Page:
Home Fields: Digging into Local Food

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June 30, 2011 - 7:00pm

Home Fields: Digging into Local Food premieres Friday, July 8th at 7pm and 10pm Central on NET Television's NET-1 and NET-HD


John Beck, NET

Stores like Open Harvest in Lincoln heavily advertise locally sourced food

By the year 2012, the U.S. Department of Agriculture projects that consumers will spend $7 billion dollars on local food. That would be an increase of $3 billion since 2002. Numbers like that show that an increase in small farms is having a big impact. When NET News and Harvest Public Media reporter Clay Masters looked behind those numbers to learn about the local food movement, he learned that they represent more than an idle interest. More producers and consumers across the Midwest are committing themselves to the idea of locally-sourced food.

The new documentary, Home Fields: Digging into Local Food, from NET News and Harvest Public Media, takes a closer look at the people behind the movement. For this Signature Story, Grant Gerlock talks to Clay Masters, who produced the documentary, to learn more.

GRANT GERLOCK: Why was now the time to make Home Fields?

CLAY MASTERS: Well, it all kind of started last November. I was working on a story for NET News and Harvest Public Media about consolidation in the agriculture industry. And in that story I was focusing on what the rise in mega-farms was doing to the mid-sized family farms - basically, they're getting squeezed out. But at the same time I was finding all this data from the USDA about how many small farms were cropping up. So we wanted to look behind those numbers.

GERLOCK: Okay. What kinds of things did you find?

MASTERS: I found people like Scott Wilber in Boone, Iowa. He and his wife, Julie, grow only local produce on about 22 acres. They're making their living by selling their product in grocery stores, farmer's markets, and a roadside stand. But Wilber says taking this path was a pretty difficult decision for him. He had to quit his job with benefits, but he always wanted to be a full-time farmer.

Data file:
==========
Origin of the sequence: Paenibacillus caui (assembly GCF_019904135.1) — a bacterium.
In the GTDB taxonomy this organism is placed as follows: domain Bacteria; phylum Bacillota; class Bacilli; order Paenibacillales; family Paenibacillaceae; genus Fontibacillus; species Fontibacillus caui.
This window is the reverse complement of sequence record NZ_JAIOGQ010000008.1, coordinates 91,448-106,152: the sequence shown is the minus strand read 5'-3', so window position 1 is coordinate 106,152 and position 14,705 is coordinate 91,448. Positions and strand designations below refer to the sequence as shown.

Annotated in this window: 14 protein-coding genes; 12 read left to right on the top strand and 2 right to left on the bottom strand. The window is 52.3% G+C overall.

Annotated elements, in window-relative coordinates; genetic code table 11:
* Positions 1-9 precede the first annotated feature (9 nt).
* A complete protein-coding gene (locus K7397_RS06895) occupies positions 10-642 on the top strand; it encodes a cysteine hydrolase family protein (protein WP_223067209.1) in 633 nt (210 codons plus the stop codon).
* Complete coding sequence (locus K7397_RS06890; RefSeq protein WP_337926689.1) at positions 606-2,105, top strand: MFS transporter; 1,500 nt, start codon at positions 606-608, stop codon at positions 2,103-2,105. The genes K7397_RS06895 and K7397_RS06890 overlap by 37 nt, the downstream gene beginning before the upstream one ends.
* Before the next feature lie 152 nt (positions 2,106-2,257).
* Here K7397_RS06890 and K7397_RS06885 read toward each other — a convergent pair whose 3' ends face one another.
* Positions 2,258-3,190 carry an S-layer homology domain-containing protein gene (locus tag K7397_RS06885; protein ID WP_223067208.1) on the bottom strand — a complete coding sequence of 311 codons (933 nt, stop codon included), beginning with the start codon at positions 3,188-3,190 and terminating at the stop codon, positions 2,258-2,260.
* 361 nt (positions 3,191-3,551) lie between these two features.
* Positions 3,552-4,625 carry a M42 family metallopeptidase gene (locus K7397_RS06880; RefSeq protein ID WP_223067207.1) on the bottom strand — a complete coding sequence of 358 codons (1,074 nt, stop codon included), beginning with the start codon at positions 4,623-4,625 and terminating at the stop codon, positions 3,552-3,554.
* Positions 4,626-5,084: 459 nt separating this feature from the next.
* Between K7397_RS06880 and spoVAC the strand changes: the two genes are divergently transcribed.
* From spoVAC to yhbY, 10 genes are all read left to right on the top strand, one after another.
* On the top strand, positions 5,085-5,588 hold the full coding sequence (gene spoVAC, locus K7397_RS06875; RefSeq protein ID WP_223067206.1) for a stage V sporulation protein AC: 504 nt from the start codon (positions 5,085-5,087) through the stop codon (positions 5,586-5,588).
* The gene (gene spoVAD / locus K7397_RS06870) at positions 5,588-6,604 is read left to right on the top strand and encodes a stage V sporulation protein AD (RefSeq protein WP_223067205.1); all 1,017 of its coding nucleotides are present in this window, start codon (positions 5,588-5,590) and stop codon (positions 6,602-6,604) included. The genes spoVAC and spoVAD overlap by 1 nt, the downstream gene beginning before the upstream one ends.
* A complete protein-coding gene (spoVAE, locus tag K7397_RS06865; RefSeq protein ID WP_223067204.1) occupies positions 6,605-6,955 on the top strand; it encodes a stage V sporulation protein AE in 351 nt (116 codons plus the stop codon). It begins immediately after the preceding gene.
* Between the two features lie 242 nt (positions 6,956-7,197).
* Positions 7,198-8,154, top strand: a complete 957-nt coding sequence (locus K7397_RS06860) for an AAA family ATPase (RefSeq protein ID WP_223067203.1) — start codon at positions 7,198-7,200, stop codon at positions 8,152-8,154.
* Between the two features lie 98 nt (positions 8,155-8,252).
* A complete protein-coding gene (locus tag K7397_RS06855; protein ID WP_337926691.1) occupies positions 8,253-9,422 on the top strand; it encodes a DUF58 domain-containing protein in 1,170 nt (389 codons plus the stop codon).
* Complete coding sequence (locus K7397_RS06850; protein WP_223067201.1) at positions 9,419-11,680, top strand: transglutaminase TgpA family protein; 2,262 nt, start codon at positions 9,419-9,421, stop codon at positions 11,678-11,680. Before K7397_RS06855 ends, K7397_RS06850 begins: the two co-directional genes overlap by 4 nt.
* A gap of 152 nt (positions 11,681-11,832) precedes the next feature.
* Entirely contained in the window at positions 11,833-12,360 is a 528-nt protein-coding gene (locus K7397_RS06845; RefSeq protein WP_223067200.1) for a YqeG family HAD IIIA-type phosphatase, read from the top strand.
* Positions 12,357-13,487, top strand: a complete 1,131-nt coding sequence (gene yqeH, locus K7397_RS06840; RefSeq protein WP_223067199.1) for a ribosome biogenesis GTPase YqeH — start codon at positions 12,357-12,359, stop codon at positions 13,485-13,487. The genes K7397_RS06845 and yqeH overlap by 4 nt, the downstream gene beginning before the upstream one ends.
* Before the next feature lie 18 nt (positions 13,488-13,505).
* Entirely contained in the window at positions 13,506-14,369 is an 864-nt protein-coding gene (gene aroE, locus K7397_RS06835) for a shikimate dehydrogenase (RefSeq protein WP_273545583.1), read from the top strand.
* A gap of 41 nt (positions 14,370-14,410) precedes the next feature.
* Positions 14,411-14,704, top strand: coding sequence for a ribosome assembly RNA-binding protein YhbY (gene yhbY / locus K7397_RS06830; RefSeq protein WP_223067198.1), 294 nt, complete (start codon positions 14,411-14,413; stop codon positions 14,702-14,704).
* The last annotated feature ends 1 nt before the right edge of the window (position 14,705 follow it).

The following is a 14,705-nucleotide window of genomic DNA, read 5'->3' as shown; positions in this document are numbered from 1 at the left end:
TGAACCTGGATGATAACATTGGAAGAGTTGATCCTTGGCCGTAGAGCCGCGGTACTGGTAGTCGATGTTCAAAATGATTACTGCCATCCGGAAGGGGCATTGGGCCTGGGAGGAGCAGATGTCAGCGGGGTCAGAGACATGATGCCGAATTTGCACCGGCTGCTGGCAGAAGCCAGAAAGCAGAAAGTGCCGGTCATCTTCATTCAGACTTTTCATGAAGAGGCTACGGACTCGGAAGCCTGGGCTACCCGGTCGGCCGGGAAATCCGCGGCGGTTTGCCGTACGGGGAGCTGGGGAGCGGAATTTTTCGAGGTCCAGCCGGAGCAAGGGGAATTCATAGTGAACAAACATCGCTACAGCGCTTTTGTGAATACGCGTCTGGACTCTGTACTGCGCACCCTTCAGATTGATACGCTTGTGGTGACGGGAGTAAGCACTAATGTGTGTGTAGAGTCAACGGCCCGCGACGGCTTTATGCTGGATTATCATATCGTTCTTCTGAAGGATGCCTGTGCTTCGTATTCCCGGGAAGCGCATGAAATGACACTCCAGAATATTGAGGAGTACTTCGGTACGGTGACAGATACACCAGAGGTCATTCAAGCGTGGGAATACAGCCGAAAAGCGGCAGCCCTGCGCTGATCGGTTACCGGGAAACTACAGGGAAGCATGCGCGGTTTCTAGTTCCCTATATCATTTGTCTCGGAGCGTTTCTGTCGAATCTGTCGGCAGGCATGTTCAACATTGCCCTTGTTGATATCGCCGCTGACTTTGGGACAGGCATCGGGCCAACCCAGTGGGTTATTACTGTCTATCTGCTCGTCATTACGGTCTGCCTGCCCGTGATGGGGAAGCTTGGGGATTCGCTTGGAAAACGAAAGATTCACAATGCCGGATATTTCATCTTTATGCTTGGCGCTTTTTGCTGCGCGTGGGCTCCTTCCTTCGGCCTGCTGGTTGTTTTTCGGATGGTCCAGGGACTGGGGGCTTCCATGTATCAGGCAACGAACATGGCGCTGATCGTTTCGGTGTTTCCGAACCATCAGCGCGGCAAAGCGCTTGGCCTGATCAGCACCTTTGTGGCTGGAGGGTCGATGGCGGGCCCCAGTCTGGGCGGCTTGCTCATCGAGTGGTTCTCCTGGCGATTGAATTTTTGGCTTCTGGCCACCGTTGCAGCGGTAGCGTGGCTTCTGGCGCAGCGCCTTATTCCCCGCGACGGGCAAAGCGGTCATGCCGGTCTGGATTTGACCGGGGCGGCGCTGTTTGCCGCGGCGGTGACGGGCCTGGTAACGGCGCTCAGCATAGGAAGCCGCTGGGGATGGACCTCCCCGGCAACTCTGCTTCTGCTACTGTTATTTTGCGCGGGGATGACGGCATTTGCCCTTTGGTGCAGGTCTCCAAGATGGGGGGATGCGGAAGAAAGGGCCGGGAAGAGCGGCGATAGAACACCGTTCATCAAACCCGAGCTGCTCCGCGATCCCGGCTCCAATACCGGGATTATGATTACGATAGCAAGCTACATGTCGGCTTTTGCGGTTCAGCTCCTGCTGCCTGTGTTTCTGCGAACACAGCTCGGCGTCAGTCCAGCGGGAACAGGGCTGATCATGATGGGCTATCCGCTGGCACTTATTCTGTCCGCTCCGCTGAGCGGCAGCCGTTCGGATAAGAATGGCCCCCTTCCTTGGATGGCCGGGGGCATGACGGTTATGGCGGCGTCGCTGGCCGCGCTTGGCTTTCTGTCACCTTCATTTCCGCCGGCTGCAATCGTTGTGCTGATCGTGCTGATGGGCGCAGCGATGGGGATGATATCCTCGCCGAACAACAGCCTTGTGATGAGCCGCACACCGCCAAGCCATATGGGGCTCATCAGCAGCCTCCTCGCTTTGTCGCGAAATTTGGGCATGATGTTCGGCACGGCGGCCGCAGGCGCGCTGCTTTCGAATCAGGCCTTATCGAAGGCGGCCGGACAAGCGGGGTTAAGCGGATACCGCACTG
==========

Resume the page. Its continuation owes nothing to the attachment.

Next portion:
Or there are people who are trying to make the transition. I spoke with a couple in their twenties in Unadilla, Nebraska: Jon and Jamie Yoachim. They both still work full-time, and on the side are trying to start up a small farm and ranch. The thought there is to eventually make the farm their full-time job. Jon always wanted to live on a farm. Jamie said after she saw the documentary Food, Inc., she started thinking more about how food is made.

GERLOCK: How does the local food industry measure up to the traditional or conventional food industry right now?

MASTERS: Earlier you mentioned the U.S. Department of Agriculture estimate that local food sales would jump from $4 billion in 2002 to $7 billion in 2012. Pull back and look at the overall picture of what U.S. consumers are projected to spend on food, and that number (reaches) $1.3 trillion. It's the growth in local food that's really getting the attention because consumers and producers are building lives around it. USDA Deputy Secretary Kathleen Merrigan says retailers have told her that local food is the largest food trend they have seen in decades, or possibly in their lifetime. She says people want to know where their food comes from, who produced the food, and how they produced it.

GERLOCK: What about the people who buy the food - we talked about the people who grow it. How do consumers fit in here?

MASTERS: More producers are focusing on local food, but a lot of consumers are making the same commitment. Laurie Sutter has three daughters and a granddaughter living with her. She works full-time and she's decided to make eating local a priority for her family. That in itself is like another job. But she says she made the switch for the economic impacts of buying locally and because she is concerned about the ecological impact of industrial-scale food production.

GERLOCK: They call it the local food movement. Does it look different in different places or is it really the same wherever you go?

MASTERS: Well, that was trickiest part of reporting this story. Nailing down a definition of local food is tough. To a restaurant owner I interviewed, local is, does he know the person he does business with. Grocery store chain Hy-Vee says local is within the county where that store is. A University of Missouri Extension specialist, Mary Hendrickson, probably said it best. She said she doesn't care about defining it. The term local food has become something of a catchall for alternative forms of agriculture.

GERLOCK: Clay Masters is producer of the new documentary Home Fields: Digging into Local Food from NET News and Harvest Public Media. Clay, thanks.

MASTERS: Thanks, Grant.

Home Fields: Digging into Local Food premieres Friday, July 8th at 7pm and 10pm Central on NET Television's NET-1 and NET-HD

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